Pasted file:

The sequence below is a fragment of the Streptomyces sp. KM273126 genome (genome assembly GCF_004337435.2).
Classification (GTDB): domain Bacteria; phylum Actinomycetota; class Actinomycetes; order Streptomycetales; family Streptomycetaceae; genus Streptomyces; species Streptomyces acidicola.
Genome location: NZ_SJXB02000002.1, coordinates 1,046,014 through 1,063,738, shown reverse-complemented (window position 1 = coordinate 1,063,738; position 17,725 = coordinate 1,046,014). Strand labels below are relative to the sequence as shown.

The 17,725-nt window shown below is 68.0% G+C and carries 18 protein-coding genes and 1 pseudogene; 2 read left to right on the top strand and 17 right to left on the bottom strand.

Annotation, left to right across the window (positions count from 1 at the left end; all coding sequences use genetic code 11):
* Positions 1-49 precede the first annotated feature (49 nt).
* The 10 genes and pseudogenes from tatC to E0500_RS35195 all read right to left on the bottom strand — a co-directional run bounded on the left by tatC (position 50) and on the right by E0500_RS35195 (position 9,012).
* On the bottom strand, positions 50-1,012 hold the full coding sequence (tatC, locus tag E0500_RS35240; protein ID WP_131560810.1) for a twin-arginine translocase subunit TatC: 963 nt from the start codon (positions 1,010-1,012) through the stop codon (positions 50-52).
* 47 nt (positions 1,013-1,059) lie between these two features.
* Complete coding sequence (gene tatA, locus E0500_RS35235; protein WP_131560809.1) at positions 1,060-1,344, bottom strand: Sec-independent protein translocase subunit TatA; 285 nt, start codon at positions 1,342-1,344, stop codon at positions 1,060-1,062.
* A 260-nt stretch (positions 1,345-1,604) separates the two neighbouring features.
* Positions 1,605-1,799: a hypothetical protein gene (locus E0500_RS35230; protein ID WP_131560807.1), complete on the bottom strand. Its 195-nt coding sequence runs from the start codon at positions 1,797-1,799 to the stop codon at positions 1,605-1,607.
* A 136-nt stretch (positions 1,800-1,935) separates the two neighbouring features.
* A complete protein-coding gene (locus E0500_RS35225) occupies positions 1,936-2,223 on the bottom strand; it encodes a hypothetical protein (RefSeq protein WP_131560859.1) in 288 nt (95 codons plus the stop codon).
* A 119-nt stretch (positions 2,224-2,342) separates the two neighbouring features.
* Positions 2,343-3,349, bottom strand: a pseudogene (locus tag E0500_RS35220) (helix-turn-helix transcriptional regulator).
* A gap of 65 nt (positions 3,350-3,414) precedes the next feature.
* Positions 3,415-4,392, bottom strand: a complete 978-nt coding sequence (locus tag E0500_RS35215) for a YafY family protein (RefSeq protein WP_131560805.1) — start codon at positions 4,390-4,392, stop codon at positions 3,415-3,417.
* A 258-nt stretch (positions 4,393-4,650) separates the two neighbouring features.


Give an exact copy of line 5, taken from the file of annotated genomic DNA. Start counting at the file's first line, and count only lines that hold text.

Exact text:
Annotation, left to right across the window (positions count from 1 at the left end; all coding sequences use genetic code 11):